Merck & Co will finally report the full results of the long-running cardiovascular outcomes trial of its controversial cholesterol-lowering therapy Vytorin at the meeting of the American Heart Association, and appropriately for Chicago in November the data are likely to meet with a chilly reception.
The trial is widely expected to fail on the strictest statistical reading of the results; some believe that it might fail even on more generous measures. This outcome could affect more than Merck, which is forecast to collect a respectable $1.6bn in highly profitable sales of the drug this year.
Failure to demonstrate a clear link between lowering LDL-cholesterol and extending life could read through to the development of other projects that rely on this hypothesis, most notably the PCSK9 inhibitors, on which even bigger sales forecasts rest. On the other hand the finger of blame is likely to be pointed largely at Improve-It's design.
|Company||Merck & Co|
|% of market cap||1%|
|Event type||Phase III trial results|
|Date||November 17, 2014|
The 18,000-patient Improve-It study is testing Vytorin, which combines the statin Zocor with the cholesterol absorption inhibitor Zetia, against Zocor alone. It is 90% powered to detect a 9.4% reduction in cardiovascular events between the two arms.
Improve-It was started in the wake of data that raised questions about the effectiveness of the expensive combination pill, and Merck will be hoping to show that Vytorin is more effective than Zocor alone at helping patients live longer. Improve-It enrolled patients who had recently suffered a heart attack or been diagnosed with acute coronary syndrome, and are therefore at high risk of a secondary event.
Release of the earlier trial data was accompanied by enormous controversy. The Enhance trial measured the effectiveness of Vytorin and Zocor in preventing the build-up of plaque in the arteries of people with an inherited form of heart disease. Its surprise finding, that more plaque built up in the arteries of patients given Vytorin despite a more pronounced impact on LDL, caused serious doubts about the effectiveness and safety of the combination.
Further questions were raised by the SEAS study in patients with the heart valve disease aortic stenosis. This failed on its primary endpoint, finding Vytorin no better than placebo at lowering the risk of cardiac events, and raised a cancer risk signal.
These findings hit both Merck and its then partner Schering-Plough hard in 2008. Subsequent allegations that the companies had suppressed the Enhance data, prompting a congressional enquiry and an investigation into the decision of Carrie Smith Cox, then Schering-Plough’s president, to sell $28m of stock in April and May 2007 – before the Enhance data emerged – was almost the coup de grace.
Perhaps one of the most surprising aspects of the Vytorin story is just how well the drug's sales have held up. Sure, the franchise has been in decline when growth had previously been expected, but Vytorin is still expected to sell $1.6bn this year; revenues peaked at $2.8bn in 2007. Despite questions around Vytorin the LDL hypothesis – that lowering LDL improves outcomes, particularly in a secondary prevention setting – remains intact.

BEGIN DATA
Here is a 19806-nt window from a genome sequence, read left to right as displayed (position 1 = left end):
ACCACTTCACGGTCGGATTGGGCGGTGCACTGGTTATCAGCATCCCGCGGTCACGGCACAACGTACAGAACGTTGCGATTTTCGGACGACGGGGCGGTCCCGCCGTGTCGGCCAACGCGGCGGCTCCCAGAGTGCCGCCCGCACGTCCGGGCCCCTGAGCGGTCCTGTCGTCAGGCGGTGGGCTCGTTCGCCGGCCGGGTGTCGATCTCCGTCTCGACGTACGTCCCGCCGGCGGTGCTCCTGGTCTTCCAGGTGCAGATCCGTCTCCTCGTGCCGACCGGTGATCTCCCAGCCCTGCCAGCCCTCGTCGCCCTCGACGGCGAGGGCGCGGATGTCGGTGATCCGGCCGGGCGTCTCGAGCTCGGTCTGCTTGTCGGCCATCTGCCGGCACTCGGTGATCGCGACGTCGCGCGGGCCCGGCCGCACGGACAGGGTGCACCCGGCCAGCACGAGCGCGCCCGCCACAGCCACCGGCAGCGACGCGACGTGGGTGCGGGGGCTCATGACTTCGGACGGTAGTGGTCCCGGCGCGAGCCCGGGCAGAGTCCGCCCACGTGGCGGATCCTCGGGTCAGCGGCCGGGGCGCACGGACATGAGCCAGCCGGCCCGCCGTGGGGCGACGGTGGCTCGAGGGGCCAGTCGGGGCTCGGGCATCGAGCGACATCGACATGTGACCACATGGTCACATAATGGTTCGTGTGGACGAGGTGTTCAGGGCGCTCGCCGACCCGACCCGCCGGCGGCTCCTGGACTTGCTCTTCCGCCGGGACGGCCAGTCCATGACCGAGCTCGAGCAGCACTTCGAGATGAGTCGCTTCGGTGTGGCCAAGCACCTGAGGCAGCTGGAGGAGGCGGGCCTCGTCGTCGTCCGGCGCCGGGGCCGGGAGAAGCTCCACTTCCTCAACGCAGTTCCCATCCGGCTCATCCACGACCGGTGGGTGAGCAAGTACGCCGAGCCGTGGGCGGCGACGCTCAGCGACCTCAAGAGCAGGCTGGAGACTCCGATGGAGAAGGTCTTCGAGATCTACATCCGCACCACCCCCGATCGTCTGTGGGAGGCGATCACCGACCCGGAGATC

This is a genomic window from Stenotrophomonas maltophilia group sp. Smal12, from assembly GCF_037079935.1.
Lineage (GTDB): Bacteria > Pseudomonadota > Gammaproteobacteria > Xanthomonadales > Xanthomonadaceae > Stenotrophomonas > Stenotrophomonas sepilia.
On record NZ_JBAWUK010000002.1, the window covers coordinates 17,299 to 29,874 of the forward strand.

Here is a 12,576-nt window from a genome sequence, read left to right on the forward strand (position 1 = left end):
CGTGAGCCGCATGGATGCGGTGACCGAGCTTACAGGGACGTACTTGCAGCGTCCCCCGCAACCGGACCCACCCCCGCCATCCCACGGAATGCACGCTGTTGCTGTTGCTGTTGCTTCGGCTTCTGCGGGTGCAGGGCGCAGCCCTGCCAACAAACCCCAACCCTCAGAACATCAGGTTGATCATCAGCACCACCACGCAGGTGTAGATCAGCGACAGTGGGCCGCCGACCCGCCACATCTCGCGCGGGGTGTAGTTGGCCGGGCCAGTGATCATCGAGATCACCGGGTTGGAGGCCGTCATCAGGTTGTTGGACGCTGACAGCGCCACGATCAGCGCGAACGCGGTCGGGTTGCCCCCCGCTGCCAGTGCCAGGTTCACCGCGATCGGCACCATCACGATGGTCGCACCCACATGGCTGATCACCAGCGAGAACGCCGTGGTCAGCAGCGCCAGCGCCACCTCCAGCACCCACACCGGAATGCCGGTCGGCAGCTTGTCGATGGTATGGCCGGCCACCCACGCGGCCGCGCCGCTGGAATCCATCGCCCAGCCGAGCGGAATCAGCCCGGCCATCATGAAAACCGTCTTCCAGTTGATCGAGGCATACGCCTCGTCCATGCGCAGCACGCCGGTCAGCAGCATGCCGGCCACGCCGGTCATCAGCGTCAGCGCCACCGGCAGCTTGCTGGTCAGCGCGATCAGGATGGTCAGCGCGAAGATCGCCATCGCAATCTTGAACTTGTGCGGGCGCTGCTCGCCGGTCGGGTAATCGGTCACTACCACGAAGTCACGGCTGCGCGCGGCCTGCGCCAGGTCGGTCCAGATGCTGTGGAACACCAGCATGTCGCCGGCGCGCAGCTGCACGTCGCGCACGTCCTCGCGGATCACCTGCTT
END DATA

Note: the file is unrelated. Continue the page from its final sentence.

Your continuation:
Miss, but by how much?
At the AHA meeting two cuts of the data will be presented. On November 17 the statistically rigorous intent-to-treat (ITT) analysis will be revealed in a late-breaker session; this includes data from all patients that entered the trial. The next day the on-treatment analysis will be detailed, a reading that excludes patients for whom follow-up was not possible, for whatever reason.
The Improve-It trial tracked patients for six to seven years – this was extended from the original plan of two to three years – so the numbers in these two analyses are likely to be markedly different.
Few believe that the ITT read out will be a statistical hit. As well as the change in the length of the trial, analysts point to evidence from other studies that has called into question the drug’s potency and the design of the trial itself. Morgan Stanley analysts, for example, write that Improve-It is unlikely to behave according to the average of a meta-analysis of four trials.
Owing to the perceived shortcomings of the study, many will take comfort should a trend to a survival advantage be seen. And then all eyes will be on the on-treatment analysis. Should this succeed in showing a benefit, damage to Vytorin and to the LDL hypothesis will be lessened.
A failure on both measures will have the broadest ramifications. The PCSK9 inhibitors are widely expected to receive approval in niche patient groups – for example statin-intolerants or those with a genetic susceptibility to high cholesterol – before the readout of outcome studies, on the basis of their ability to lower LDL aggressively.
The fear is that if the Improve-It study weakens the predictive power of this biomarker, those early approvals might be harder to justify. Currently, Amgen and Sanofi/Regeneron expect their PCSK9 candidates to gain FDA approval next year, two years before their own outcomes trials read out.
The Improve-It data will dictate Vytorin’s future sales, currently forecast to be considerable. They will also give an inkling of the likely reception the PCSK9s, and other drug classes, will meet when they go before the regulators.